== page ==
What I am thinking of is Reyes caring less for the commuters’ composition and opting instead for an entirely separate goal: toy around an insider-vs-outsider shift of standpoint. He takes Ramil, the driver, as the perspective from which the passengers’ stories are heard, making Ramil a plain observer. This changes when one passenger rides in and pulls him in from the outside, so that now he becomes an insider, finally. Not the hearer of the story but the story itself. From third person to first person.

The downside to this is that the mini-stories preceding the main story are so unrelated and diverse they don’t amount to a cumulative feel beside each other or on top of one another. As the passengers alight, their stories cling with them out, putting the momentum back to zero again.  In other word, they don’t build up to a qualifiable height for which the main story to stand on and fly off from.

This seems to be the persistent mode of the film. It remains flat and it relegates us to peripheries, never engaging us. The passengers’ stories, fleeting and inconsequential, are mere tips of the icebergs to really matter to us. When Ramil cries upon hearing a love song ballad from a radio, we don’t feel his anguish. Because the film never lets us in to his story. Only to his predicament  that he is looking for his former girlfriend for five years now. We need something more concrete to be empathetic.

This is a bit of a letdown especially that there are still traces of the Kuwarto goodness sprinkled throughout, if far-between. There is a wit to the way Reyes handled a sequence where a La Salle lass presumes her fare is being paid for by a strange schoolmate.  That the schoolmate quickly resolves to grab her out of the spot is not only gentlemanly of him but also mature of Reyes. And how can we pass up Reyes’ treatment of spaces and divisions! Throughout the trip, the passenger’s seat beside the driver, usually good for two, is only taken by one passenger at a time, putting a good visible space between them. Then Gardo Versosa and Joy Viado ride in, both occupying it fully for the first time. Joy is the former love the driver has been searching for and Gardo, Joy’s current flame, is positioned between them so that he assumes a barrier center, dividing them, old lovers, apart, thus manifesting physically the true status of their severed relationship. Thus the space which was empty before Gardo took it is now served its purpose, aesthetically. When the obstruction, Gardo, gets out, confrontation ensues. Or is it a chance at a reconciliation restored? Reyes gets it right, and intelligently. Scenes, these, which remind us of the potentials Reyes displayed in Kuwarto. Only very spare here.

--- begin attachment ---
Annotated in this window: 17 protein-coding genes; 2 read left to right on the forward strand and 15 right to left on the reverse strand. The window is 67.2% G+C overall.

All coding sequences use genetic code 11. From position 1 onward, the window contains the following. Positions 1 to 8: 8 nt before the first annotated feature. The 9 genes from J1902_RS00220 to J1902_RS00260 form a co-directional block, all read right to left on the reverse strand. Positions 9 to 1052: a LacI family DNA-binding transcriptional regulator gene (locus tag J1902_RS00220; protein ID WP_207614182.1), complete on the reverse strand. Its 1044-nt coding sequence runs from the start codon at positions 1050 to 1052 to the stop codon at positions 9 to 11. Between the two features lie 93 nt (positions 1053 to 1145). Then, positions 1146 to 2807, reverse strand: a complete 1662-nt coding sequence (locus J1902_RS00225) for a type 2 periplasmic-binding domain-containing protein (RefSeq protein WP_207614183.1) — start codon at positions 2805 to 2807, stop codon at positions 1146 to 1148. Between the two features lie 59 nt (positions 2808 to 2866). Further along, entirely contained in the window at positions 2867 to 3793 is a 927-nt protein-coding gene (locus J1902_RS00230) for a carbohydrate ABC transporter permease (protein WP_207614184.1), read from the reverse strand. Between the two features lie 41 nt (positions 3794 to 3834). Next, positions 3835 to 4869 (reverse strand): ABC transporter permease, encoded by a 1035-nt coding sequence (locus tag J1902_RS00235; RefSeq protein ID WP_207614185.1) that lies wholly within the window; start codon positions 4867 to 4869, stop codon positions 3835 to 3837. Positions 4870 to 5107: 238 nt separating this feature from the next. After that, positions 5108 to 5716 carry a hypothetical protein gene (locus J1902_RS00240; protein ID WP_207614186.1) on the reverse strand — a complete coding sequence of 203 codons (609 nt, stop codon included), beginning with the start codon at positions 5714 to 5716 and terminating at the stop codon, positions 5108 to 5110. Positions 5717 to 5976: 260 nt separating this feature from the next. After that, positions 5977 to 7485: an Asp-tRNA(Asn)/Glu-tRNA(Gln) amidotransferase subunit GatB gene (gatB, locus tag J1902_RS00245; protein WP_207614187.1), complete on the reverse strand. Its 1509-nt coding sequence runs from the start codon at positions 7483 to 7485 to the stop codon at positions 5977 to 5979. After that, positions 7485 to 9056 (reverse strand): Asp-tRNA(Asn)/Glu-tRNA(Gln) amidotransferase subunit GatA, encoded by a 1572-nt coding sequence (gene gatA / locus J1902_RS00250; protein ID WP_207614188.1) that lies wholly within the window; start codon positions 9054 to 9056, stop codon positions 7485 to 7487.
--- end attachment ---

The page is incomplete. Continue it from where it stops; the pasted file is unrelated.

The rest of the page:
MNL 143 could have been a smoother ride had Reyes been more careful in selecting the commuters he takes in his FX. As is, the composite is so generic that we can take another FX with another set of commuters and the effect of the former lovers’ reunion would still be the same, reducing the role of the commuters – us, hey we ride along with them to Fairview! – as just that, decorations.


One comment

  1. Pingback: MNL 143 « Pinoy Rebyu